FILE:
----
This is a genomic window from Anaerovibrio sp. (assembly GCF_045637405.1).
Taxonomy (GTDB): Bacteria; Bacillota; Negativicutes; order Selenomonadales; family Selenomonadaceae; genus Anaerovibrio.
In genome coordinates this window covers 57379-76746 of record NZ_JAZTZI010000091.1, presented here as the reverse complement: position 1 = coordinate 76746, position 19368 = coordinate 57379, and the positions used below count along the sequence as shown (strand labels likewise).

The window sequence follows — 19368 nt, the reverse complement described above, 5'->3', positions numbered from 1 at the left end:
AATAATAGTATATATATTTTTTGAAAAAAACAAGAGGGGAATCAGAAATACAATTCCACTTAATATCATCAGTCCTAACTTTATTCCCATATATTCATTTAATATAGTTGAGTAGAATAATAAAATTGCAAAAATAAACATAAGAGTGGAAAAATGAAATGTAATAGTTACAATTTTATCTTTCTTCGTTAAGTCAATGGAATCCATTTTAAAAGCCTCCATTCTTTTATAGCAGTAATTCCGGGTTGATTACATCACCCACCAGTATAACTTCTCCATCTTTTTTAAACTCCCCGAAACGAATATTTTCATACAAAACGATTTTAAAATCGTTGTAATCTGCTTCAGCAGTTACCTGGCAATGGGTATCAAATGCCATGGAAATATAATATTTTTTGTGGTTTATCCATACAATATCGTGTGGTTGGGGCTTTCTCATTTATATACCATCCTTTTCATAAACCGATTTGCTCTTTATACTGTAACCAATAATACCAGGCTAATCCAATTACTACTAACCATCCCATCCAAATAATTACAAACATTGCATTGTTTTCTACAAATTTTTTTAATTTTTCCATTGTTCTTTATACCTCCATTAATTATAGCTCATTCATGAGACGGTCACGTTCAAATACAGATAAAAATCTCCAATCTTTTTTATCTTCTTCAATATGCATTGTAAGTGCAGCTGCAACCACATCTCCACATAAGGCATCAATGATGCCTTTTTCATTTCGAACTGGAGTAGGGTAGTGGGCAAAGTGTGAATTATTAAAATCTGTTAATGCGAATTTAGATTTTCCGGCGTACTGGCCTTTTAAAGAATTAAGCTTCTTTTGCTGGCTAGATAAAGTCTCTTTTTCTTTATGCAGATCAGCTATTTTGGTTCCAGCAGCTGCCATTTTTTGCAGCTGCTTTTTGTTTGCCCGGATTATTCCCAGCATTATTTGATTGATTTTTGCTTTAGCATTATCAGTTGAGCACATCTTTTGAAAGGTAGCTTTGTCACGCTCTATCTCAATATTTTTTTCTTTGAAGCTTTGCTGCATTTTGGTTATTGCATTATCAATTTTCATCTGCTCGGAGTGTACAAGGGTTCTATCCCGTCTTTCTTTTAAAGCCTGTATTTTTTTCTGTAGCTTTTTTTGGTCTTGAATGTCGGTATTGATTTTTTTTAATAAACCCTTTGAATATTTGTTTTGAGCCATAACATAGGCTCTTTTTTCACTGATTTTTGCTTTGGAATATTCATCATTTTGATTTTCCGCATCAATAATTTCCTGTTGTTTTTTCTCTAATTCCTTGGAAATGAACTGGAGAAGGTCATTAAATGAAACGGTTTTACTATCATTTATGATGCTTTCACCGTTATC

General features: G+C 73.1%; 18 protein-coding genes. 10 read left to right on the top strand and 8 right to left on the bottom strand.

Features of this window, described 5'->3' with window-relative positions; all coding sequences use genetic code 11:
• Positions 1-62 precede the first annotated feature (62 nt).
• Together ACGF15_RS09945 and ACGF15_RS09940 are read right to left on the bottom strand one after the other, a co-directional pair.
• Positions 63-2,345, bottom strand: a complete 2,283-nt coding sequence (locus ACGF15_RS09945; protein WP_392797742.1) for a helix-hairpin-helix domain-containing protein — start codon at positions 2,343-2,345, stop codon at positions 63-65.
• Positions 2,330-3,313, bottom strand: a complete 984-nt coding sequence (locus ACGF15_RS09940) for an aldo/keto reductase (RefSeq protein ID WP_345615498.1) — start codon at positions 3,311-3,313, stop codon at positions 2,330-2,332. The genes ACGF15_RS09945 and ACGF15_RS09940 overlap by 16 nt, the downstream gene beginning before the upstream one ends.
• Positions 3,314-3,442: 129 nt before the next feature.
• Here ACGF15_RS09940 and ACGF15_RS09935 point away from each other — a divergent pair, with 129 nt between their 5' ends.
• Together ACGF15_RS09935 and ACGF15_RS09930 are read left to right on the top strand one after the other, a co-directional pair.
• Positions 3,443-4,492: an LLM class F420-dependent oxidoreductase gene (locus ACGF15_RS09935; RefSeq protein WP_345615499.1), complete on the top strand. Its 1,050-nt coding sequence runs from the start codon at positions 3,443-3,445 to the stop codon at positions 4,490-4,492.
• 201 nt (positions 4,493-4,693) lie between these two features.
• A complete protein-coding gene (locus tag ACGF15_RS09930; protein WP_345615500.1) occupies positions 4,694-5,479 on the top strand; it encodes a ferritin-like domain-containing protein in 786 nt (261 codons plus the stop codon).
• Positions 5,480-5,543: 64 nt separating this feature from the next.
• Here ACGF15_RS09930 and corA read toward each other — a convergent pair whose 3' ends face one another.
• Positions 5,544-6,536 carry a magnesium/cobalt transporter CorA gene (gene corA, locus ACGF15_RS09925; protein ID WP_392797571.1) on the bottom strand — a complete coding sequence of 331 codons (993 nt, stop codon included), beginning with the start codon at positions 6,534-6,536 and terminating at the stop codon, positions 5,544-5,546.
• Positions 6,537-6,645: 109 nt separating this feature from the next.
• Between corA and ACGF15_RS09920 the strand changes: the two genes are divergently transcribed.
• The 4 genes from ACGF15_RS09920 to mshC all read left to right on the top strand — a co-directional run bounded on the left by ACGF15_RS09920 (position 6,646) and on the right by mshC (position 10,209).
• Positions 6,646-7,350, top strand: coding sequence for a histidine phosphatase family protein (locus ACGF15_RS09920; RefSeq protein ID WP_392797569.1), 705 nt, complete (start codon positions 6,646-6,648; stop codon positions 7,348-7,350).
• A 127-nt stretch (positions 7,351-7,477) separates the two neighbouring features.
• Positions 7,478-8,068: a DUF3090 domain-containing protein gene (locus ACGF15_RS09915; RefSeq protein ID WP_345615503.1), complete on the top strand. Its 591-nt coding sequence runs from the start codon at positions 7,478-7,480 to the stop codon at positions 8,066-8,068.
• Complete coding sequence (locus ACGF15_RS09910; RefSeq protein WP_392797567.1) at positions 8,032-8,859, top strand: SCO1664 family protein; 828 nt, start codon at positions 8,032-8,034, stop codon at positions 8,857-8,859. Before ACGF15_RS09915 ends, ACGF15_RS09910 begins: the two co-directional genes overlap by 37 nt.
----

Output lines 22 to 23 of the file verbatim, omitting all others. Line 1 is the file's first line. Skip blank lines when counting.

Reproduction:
• Between corA and ACGF15_RS09920 the strand changes: the two genes are divergently transcribed.
• The 4 genes from ACGF15_RS09920 to mshC all read left to right on the top strand — a co-directional run bounded on the left by ACGF15_RS09920 (position 6,646) and on the right by mshC (position 10,209).